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Welcome to Macro Pakistani and specifically to Macro Pakistani Bites. Here you will get a bite-sized version of the already digestible information available on the website. The articles vary between 8-10 minutes per read, so the aim is to restrict these emails to between 2-3 minutes. There’s a bit of an issue with attention spans these days, so here goes:

Where did Pakistan’s economy stand pre-COVID-19?

To answer where Pakistan’s economy stood pre-COVID-19, we should start by defining what some economic terms are:
Gross Domestic Product (GDP): Expenditure made by everyone inside Pakistan on all possible finished goods and services in the country. When you look at the entire country’s expenditure in terms of GDP, it is also fair to consider it the income since one person’s expenditure is another’s income.
Gross National Income (GNI): Income from residents abroad in addition to the GDP mentioned above.

Pakistan is not a low income country

Chart_1

Source: World Development Indicators; PM Analysis

Pakistan is a low middle income country like Bangladesh, India, Vietnam and Indonesia since its GNI per capita is higher than the US$1,026 threshold set by the World Bank. Pakistan is, therefore, not a low income country like Afghanistan or Rwanda - whom our country’s leaders compare us to when asking for debt relief. If you want to compare to more countries, our homepage (desktop version) has an interactive map that could help.

Let’s get real (not nominal)

The chart above also shows GDP growth for Pakistan between 6-7%, which is nominal growth. A nominal change is a combination of the change in volume and change in price. Real growth rate (change in volume) and GDP deflator (change in price), make up nominal growth.

Lately, Pakistan has been taking it real slow

Why real growth rate is important is because if you saw headline numbers between 2019 and 2020, nominal GDP actually increased from ~PKR 38 trillion to ~PKR 42 trillion. But as most of you must have heard, COVID-19 hit and our economy contracted which means we had negative real growth.
Components of Pakistani GDP

Note: Change in volume is the real GDP growth and change in price is the GDP Deflator at 2005-06 prices

Source: Pakistan Bureau of Statistics (PBS)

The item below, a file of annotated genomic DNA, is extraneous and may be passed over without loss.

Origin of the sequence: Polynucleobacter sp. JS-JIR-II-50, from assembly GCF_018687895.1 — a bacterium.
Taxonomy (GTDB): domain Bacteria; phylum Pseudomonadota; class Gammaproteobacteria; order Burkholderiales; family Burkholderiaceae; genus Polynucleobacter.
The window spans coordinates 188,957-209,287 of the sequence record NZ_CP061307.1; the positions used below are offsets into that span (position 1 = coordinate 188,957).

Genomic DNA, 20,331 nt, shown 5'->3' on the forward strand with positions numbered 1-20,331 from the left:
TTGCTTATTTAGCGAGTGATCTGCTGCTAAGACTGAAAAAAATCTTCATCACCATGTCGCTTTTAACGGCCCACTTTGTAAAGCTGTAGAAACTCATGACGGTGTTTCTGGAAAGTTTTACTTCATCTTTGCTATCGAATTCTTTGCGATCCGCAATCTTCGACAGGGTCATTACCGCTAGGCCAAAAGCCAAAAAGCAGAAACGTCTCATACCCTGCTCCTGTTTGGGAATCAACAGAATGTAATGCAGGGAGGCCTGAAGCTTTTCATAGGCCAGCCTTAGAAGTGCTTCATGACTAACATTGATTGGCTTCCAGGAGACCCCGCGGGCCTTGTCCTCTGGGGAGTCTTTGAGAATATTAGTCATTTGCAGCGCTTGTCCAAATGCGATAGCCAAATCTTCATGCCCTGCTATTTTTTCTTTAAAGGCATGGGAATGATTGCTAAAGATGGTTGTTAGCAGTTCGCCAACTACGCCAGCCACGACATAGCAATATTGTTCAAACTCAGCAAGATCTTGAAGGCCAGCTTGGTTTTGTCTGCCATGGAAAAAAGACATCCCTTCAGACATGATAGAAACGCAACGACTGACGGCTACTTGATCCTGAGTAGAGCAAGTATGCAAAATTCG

Focus first on the bottom of the chart: you will see change in volume falling pre-COVID-19 in 2019 and then further in 2020 due, in part, to COVID-19. On the other hand, change in price had been increasing in the last few years, contributing to overall increase in nominal GDP.

Numbers are not very nice

If you want to make more sense of the components of Pakistan’s GDP, read the article below. But the main point is that Pakistan was facing a lot of structural issues pre-COVID-19 and growth had already started to slow down. From the chart, you can already see that consumption makes up ~80% of our GDP, which makes us a consumption driven economy. Additionally, you can see the current account (C/A) deficit, which represents the difference between our exports and imports, had been increasing. Not only were we consuming a lot, we were consuming imported products a lot.
Consumption breakup

Source: Economist Intelligence Unit

Pakistan, in contrast to countries like Bangladesh, has been consuming faster than its income grows. If you spend most of your income on consumption, how will you save? If you cannot save, how will you invest for the future? If you cannot invest, how will your real output grow? If real output will not grow and the population keeps increasing, how will you provide for them? With rising demand, if there is a shortage of goods and services, how will you avoid price increases?

Read the full article in the link below

Where did Pakistan’s economy stand pre-COVID-19?

A comparison of key components of Pakistan's economy pre-COVID-19 against global benchmarks. Understand where it stood to make better sense of the news!

Read more
Where did Pakistan’s economy stand pre-COVID-19?

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